Bicycle HistoryHigh Wheel or Penny-Farthing

High Wheel or Penny-Farthing

The work principle of "running machine" or balance bike, invented by Karl Drais, consisted in impetus given by foot, which was rather inefficient method of travelling. It was only natural to equip the vehicle with foot-operated pedals. It was necessary to attach pedals to the front wheel, but that was not practical for movement. Pedalling at normal pace resulted in only low speed, which in turn reduced riding stability – it is easier to maintain balance while riding at high speed than at low speed.

This problem was solved around 1870 by significantly increasing the size of the front wheel and reducing the size of the rear wheel. That way the pedals were still attached to the front wheel, and the pedalling speed kept the rider from tipping over.

Thus, one of the most common bicycle types of the late 19th century came to life –  penny-farthing or high wheel (Hochrad in German). Unlike balance bike (and other bike predecessors), it usually had rubber tyres (but not yet pneumatic).

Penny-farthing was, by the way, the first bicycle type produced en masse. This was the start of first bicycle factories, and their production volume yielded hundreds and thousands.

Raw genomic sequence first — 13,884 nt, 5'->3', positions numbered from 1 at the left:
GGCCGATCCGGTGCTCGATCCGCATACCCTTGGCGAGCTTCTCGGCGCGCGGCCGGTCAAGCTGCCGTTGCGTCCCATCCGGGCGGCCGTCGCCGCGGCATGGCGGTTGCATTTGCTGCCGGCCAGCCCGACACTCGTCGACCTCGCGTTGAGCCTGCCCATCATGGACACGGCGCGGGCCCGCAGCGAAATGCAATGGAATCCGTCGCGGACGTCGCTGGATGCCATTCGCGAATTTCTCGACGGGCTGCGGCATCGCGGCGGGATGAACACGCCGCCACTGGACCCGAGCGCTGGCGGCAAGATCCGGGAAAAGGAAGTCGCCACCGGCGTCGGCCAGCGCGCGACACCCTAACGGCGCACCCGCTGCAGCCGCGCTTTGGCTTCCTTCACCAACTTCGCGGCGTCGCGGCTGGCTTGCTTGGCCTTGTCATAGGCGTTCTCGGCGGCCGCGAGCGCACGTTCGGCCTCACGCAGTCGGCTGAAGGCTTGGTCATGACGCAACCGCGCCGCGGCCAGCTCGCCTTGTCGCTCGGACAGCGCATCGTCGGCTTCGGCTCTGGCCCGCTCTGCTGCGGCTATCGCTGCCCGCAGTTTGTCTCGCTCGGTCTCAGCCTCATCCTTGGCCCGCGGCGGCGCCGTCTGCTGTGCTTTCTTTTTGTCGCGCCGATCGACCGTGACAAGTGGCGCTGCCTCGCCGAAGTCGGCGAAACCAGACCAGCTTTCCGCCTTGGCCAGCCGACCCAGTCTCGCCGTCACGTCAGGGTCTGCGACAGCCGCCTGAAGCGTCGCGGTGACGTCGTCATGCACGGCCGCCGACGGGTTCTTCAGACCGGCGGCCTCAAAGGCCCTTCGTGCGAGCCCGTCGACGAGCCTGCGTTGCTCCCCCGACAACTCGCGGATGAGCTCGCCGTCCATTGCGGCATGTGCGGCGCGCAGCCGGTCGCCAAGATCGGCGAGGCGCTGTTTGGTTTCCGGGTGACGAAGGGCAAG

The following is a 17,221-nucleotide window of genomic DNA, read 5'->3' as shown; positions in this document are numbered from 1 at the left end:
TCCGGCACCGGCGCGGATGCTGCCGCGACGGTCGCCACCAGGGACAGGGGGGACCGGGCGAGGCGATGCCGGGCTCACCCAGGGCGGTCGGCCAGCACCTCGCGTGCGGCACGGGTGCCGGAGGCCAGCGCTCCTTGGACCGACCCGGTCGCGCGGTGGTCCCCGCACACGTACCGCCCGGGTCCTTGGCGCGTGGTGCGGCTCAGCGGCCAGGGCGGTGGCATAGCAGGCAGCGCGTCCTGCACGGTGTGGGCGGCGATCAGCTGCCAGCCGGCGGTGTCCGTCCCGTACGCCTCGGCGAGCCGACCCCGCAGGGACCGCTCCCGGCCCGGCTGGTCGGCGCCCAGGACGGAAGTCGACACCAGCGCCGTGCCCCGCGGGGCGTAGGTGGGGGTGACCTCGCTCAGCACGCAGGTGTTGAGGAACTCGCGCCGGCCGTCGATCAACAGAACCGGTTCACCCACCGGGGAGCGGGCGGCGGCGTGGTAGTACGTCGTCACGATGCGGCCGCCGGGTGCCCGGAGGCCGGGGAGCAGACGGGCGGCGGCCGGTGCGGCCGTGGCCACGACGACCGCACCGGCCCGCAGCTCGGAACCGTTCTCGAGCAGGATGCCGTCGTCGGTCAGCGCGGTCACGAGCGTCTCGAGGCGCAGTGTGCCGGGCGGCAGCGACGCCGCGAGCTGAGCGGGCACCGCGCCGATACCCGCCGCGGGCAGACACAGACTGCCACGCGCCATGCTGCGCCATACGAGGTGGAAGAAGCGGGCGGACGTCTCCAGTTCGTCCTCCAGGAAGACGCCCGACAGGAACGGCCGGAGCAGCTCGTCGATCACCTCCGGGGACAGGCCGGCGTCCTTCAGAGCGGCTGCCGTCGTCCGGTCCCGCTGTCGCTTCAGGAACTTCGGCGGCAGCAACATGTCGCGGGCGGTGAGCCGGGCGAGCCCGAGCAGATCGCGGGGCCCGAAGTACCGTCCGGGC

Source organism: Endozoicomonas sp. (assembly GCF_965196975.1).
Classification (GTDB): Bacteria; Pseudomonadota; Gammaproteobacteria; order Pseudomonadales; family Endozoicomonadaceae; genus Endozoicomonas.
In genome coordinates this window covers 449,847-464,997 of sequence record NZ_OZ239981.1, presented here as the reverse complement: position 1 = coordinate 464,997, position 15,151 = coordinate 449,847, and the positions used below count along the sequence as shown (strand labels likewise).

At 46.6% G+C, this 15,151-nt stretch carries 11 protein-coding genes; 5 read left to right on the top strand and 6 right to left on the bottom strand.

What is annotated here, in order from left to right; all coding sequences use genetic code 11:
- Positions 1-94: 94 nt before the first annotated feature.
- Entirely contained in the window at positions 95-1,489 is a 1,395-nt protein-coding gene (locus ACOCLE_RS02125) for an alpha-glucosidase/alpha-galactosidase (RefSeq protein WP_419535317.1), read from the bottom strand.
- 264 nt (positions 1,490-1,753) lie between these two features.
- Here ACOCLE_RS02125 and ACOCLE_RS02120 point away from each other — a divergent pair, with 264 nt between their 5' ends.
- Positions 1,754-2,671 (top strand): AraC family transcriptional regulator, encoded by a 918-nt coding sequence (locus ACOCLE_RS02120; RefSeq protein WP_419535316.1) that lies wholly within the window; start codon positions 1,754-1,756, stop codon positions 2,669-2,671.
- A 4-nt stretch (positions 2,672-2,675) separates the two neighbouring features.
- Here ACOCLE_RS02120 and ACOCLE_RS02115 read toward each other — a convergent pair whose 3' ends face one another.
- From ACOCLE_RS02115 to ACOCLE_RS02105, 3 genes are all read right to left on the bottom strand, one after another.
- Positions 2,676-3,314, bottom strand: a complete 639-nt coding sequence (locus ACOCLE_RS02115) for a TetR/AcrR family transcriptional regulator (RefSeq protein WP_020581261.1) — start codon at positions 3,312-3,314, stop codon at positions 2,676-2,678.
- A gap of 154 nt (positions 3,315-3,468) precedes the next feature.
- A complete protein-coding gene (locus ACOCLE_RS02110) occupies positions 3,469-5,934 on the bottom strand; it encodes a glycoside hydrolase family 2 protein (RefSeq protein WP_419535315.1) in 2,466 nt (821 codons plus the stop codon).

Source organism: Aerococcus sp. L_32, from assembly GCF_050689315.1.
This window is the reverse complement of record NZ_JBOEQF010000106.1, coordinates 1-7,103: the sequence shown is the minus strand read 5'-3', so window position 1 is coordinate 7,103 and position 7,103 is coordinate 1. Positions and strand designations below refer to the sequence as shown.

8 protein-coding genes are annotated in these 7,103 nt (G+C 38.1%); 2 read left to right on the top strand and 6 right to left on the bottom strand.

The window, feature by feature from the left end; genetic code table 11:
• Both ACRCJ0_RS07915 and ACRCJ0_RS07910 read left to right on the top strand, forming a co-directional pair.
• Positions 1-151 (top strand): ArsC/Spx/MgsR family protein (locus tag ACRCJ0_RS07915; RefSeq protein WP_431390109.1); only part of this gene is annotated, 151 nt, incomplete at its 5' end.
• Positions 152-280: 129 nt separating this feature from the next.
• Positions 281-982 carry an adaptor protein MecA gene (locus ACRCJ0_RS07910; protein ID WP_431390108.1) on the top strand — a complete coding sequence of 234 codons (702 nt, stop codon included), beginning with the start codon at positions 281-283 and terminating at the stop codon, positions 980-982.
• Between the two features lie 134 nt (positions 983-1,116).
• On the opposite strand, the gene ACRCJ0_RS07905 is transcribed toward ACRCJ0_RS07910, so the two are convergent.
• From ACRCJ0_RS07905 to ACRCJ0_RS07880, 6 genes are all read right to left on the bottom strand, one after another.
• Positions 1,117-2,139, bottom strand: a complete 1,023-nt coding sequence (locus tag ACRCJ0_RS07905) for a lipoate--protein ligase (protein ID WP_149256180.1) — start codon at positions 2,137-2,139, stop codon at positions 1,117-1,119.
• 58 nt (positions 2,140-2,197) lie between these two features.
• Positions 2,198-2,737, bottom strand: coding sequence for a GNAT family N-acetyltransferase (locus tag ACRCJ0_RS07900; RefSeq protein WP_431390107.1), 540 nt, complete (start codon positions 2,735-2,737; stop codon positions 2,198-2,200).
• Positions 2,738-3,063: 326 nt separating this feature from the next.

According to present knowledge there were no penny-farthings made in Estonia. The closest factory − Leutner (in Latvian also known as Leitner) or Rossia factory – was in Riga. However, dozens of such vehicles made their way to Estonia.

Penny-farthing allowed making rather long and steady trips on paved roads, but it was still an incomplete solution. The front wheel of penny-farthing was usually very tall; the biker sat rather high up, mounting and dismounting the bike was quite a complicated process and could result in a nasty fall. It was particularly critical in situations that required quick response (e.g. stopping in dense traffic or because of other sudden obstacle). Thus, further development was required to improve its stability.